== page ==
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Back to the land 

Lezlie Lowe on human and mother nature.

They found the remains of Alicia Ross last week. Twenty-five and missing for a month from her home in Markham, Alicia’s remains were scattered around picturesque cottage country on a lake near Coboconk, Ontario. Three days before, it was Jennifer Teague. Eighteen and missing 11 days since she left the night shift at Wendy’s and never made it home, Jennifer’s body was found half-concealed just off a west-end Ottawa hiking trail.

In the movie of the end of these two abruptly halted lives, I see flashes of struggle and the abundant green of nature. And where there lies the incomprehensibility of trying to swallow the atrocities humans commit against humans, there’s another point of disconnect too: that the beauty of nature can hide so much horror.

It’s an idea Globe and Mail columnist Roy MacGregor wrote about September 20, but I felt it a couple weeks back visiting Halifax’s Seaview Park for the first time. It’s the little jut of land once known — likely still, to some — as Africville, before the City of Halifax resettled the last of the community’s black residents in 1967, levelled the family homes and church and appropriated the land.

Seaview Park is a lovely spot with as good a view of Bedford Basin as you’ll get from the peninsula. There are trees, grass, wild rose bushes, running dogs and ball-throwing people. And there is the sense that this park has a history, quite like the soul of an ill-rested ghost.

Stony Swamp, the park where an off-duty Ottawa police officer found Jennifer, is a greenbelt in Ottawa’s suburban west end. It’s a sanctuary — both for its wetland wildlife and the people who walk its trails.

People wonder if the same person who tossed Jennifer’s body might be responsible for committing matching indignities against 27-year-old Ardeth Wood, whose remains were found in an east end Ottawa park in 2003. Ardeth was found at Green’s Creek, not far from my dad’s house. Green’s Creek has rolling verdant trails and tall conifers. It hides an eponymous creek, and once also hid the body of a young woman abducted from a bike trail and drowned.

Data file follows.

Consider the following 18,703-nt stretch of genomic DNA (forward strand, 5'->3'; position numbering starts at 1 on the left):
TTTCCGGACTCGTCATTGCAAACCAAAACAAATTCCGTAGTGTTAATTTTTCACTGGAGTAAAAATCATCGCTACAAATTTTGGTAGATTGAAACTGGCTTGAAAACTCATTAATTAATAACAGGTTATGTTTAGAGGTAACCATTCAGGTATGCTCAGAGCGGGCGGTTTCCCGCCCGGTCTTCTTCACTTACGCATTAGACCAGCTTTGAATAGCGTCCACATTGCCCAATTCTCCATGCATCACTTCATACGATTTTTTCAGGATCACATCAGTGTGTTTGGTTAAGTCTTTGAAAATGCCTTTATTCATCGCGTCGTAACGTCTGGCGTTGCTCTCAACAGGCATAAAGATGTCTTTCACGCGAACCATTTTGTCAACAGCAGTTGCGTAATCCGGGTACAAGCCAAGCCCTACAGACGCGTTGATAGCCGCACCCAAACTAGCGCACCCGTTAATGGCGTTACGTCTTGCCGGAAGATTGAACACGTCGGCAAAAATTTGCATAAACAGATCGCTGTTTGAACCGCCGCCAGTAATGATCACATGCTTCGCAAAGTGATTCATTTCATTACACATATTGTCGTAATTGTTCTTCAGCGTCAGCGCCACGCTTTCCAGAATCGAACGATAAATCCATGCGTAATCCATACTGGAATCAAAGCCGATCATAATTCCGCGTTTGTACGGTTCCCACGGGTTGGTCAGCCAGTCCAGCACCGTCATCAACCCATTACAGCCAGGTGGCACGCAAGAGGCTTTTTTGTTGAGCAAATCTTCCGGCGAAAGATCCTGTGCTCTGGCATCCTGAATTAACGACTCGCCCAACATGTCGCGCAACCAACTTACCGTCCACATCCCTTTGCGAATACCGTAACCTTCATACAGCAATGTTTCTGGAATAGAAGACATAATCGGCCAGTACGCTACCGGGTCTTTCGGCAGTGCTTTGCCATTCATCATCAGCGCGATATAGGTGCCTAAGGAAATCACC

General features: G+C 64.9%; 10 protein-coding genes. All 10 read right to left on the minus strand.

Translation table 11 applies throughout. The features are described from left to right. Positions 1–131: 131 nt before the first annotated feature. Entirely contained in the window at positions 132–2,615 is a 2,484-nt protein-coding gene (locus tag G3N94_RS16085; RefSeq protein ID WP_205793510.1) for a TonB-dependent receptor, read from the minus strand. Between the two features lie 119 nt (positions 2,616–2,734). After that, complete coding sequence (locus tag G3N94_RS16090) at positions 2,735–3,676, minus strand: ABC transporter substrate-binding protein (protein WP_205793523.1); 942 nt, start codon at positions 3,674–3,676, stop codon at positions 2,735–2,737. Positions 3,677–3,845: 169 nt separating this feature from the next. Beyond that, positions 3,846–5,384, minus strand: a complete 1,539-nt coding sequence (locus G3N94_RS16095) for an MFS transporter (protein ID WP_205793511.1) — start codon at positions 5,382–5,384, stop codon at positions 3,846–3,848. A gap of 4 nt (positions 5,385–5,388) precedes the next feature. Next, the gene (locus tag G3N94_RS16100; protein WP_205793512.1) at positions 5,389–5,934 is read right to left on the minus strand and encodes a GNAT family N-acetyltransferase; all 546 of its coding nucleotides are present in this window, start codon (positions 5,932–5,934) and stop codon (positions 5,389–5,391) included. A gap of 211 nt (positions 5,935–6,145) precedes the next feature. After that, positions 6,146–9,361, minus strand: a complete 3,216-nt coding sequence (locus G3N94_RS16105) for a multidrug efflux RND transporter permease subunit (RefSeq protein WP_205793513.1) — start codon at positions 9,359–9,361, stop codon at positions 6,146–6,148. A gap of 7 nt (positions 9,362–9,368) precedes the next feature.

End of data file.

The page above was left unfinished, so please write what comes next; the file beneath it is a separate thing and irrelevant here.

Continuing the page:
At Seaview Park there’s no body, unless you count the sundial monument at the park’s entrance. And you might as well, since that’s the only physical reminder of the community that used to live and breathe there. But a sundial is as much a remnant of life as the scattered parts of Alicia Ross, the half-buried corpse of Jennifer Teague or the water-covered body of Ardeth Wood. A monument hardly stands for Africville’s community. And like the bodies to the women, it’s an affront to the original.

Africville was done in by its neighbours, fellow Haligonians who decried the community as dirty and dangerous, yet failed to acknowledge the decay came from their own failure to provide essential services, like sewers, to Africville’s residents. It’s a terrible realization, and one similar to the knowledge that a neighbour of Alicia has been accused of her murder. It’s the sense that one who might have been a protector has turned into an attacker.

Neighbours hide secrets. So does nature. Like the grass that grows up and covers the remains of the extermination camps at Belzec and Treblinka and pulls the razed buildings back into the earth, nature, in its unconscious complicity, erases horror. But never completely. You can feel the ghosts alive in our geography because bodies — whether forcibly relocated by racist city governments or cruelly dumped and half-hidden by murderers — rarely stay hidden for long.

You don’t have to hide your thoughts about crime or government. Email:

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Vol 26, No 29
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